The Do’s and Don’t’s of [email protected]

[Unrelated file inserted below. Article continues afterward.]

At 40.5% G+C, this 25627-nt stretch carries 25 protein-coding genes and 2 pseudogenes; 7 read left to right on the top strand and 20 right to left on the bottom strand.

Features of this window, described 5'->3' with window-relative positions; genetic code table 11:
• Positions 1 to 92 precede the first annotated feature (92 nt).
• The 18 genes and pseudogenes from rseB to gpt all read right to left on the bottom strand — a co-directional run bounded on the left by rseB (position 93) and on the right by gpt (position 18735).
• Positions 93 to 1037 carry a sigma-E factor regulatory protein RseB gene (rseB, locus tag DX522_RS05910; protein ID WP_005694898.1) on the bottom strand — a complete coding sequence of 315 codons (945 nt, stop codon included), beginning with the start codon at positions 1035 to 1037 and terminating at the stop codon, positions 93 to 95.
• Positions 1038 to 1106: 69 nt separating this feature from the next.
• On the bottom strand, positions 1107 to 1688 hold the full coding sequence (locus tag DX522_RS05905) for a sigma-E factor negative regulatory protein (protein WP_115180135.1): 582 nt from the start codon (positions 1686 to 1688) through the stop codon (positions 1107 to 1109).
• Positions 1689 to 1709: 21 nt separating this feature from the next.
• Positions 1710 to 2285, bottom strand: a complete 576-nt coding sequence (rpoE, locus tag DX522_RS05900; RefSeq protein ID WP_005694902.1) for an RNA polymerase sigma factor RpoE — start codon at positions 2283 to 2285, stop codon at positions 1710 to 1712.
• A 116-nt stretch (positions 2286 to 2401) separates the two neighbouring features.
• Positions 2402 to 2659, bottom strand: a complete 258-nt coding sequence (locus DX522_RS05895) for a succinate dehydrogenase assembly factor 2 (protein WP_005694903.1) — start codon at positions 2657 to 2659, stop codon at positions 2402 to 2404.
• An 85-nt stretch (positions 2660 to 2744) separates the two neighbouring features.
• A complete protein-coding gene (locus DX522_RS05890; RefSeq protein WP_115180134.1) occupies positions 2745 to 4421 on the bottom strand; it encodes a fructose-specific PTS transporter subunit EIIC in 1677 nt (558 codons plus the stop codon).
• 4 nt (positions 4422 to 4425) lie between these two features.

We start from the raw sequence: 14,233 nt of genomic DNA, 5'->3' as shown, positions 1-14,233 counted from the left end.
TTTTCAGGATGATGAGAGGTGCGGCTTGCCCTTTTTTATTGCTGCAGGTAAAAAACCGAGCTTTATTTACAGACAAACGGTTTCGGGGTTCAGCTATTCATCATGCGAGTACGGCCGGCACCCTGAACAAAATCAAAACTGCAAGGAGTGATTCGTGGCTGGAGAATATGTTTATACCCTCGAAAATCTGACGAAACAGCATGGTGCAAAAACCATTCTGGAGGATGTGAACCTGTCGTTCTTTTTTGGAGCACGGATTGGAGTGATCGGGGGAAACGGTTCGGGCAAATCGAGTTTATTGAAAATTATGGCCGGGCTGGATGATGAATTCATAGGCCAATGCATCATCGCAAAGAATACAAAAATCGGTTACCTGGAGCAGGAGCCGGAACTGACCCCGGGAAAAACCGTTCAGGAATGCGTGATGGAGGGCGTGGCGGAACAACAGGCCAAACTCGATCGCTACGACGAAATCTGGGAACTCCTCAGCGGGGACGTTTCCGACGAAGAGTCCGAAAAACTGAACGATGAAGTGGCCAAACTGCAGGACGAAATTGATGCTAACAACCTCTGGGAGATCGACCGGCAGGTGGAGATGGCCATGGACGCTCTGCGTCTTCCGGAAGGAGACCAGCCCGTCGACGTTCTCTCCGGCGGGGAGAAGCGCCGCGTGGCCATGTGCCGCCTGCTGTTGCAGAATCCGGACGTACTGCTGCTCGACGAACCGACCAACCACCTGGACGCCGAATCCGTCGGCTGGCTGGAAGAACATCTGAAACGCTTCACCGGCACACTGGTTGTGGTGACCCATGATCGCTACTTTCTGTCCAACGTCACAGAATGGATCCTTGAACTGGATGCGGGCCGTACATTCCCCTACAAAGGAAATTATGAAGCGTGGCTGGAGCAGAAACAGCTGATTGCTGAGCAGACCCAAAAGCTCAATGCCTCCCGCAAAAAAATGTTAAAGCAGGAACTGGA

DO: go with a friend Plenty of people at [email protected] (the collective acronym for all of the [email protected] programs) came by themselves, not knowing anybody. But there was something nice about having a friend, especially on the first day, that we could check in and unpack with. The airport shuttle and initially confusing campus (all the red brick buildings and lush quads easily bleed together) are less intimidating with someone you already know by your side. DON’T: spend all of your time with them That said, it was easy to point out which groups of friends had come together, stayed together, and left Providence without meeting anyone new. Where’s the fun in that? We got to know students from all around the U.S., the U.K, Canada, Turkey, China, and Japan, just to name a few. Our friends were a range of fantastic people, none of whom we would’ve met if we had stayed together the whole time. DO: pack a fan Sure, you might think that an Ivy League university with a $50,000 tuition would be able to afford air conditioning in their dorms. Unfortunately, you’re wrong. Our fans were our best friends. We occasionally fell asleep cradling them next to our faces. DON’T: worry about your roommate Whether you get Grace’s free-spirited roommate from Hawaii or Iz’s quiet roommate from Brooklyn, there’s really nothing to fret about. The two of you will probably end up having different classes, schedules, and groups of friends–unless, of course, you get along great and choose to spend time together outside the dorm room. DO: participate in activities During our first Sunday there, as part of a larger orientation, the RAs hosted an activities fair. Most of the clubs met once or twice a week, and a free app called Guidebook helped all of us keep track of what activity was going on where and when. Grace went to an a cappella group, performing one evening on the Main Green, and Iz went to a feminism group on Tuesday nights. No matter what your interests are, there was a club for you. Nothing was too serious or time-intensive, and the college student leaders were always open to answering our questions about similar groups during the school year. DON’T: overdo it Don’t forget, this is still summer break for you. You’ll want time to relax after you finish your homework. At first, we filled our schedules with workshops, clubs, and meetings about anything we were even remotely interested in. But that left us no time for Netflix or homework on the Main Green. We each found a few activities we wanted to continue, and the extra time gave us the freedom we were looking for. DO: get to know your professors Both of our professors were current PhD students at Brown, so the classes were as much a learning experience for them as they were for us. From our experience, they were outgoing, approachable, and open to questions about their subject of expertise, college workloads, or anything else that might come up. It was easy to see how passionate they were about their interests. Grace is now Facebook friends with her professor, who only posts about art shows and her cats. DON’T: take your class too seriously The classes are pass/fail rather than graded, so they’re a great opportunity to experiment academically. You want to write a play about a teenager babysitting a psychopathic toddler? Go for it. Grace did. You want to leave bundles of candy and cute animal pictures all over campus for a final project? That’s cool. Iz did. Remember, this isn’t school! Have fun with your assignments. Risk-taking is the best way to learn. DO: make the most of living in a dorm Overall, we enjoyed communal living. It felt freeing to walk down the hallway in flip-flops and pajamas every night to brush our teeth, especially since there were other people in the bathroom doing the same thing. Who knew it was so easy to bond over personal hygiene? Just make sure you know the relative water pressures of the showers. There’s nothing more disappointing than ending a long day with a cold trickle down your back. And when you’re doing laundry, don’t put your detergent pod in the container for liquid detergent. Take it from us—it doesn’t work that way. DON’T: eat at the dining hall every day Contrary to popular belief, our dining hall food wasn’t that bad. (Although we wouldn’t recommend the breaded potato balls.) As long as we stopped there once a day for free soft serve, we were happy. But there was a whole city’s worth of restaurant options just a walk away– and they didn’t stop serving breakfast at 9:30. What better way to get to know a town than by eating its food? DO: explore the college town Brown’s campus is a five-minute walk from downtown Providence, and there was no shortage of activities to be done. After learning about the Stanford Prison Experiment in the classroom, Iz’s entire class (teachers included) walked to an indie theatre to see the newly released movie for themselves. The free concert series on Friday nights, the flea markets on Sunday mornings, and the strange, vaguely Satanic outdoor festival called Waterfire were all a blast. Go out, explore! DON’T: be afraid to spend time on campus Despite the constant stream of activities going on in Providence and beyond (Brown’s campus is, after all, only a train ride away from Boston), staying on campus is definitely underrated. We spent a lot of time on the Main Green, studying and reading and chatting, and jogging around the countless quads and libraries. Brown’s campus is just as beautiful as they say it is. Except, of course, for the Science Library, twice voted the ugliest building in Providence. But even the SciLi offers a quiet study space for heavier homework days. You’ve been given a unique opportunity—take advantage of it! DO: take a campus tour On one of our last days at Brown, the two of us decided to go on an hour-long campus tour. We met at 11 on the Main Green, and without anyone noticing, quickly blended in among the throng of over-eager parents and their kids. But honestly, it was one of the highlights of our entire experience. We learned new things about the university, even after living on campus for two weeks, and got a glimpse of Brown from a more admissions-centric perspective. DON’T: do a summer college program because you think it will help you get accepted there That said, neither of us came to [email protected] because we wanted to go to Brown and were looking for something to put on our college application a couple years down the road. And that’s really not the reason to do a pre-college program. In fact, as the RA’s were eager to tell us on the first day, the acceptance rate for kids who do the summer program is actually lower than the average. If you have the money and the time, go for it– the two of us had a lot of fun on campus– but don’t expect to have an easier time getting into an Ivy League university because you spent part of a summer there. DO: embrace your independence The wonderful thing about college and college-based programs is that you get to build your own schedule. For some, that means waking up at noon every day and walking to Chipotle for your only meal (like Sarah, a girl in Iz’s class), or ordering French toast and eggs at the local diner five times in three days (like Molly, a girl from Grace’s). It means mid-morning naps, staying up until 2 am to write poetry, eating Lucky Charms out of a Ziploc bag, and walking to the nearest Apple Store when your computer starts beeping uncontrollably. It means talking your way into The Melting Pot for chocolate fondue, even though it closed twenty minutes earlier, and accidentally running across a highway on your way back. You’re lucky enough to get to spend a few weeks on your own, without parents, getting a small taste of the freedom that college will provide in a couple of years. And no matter what you decide to do with that opportunity, you certainly won’t forget it anytime soon.]]>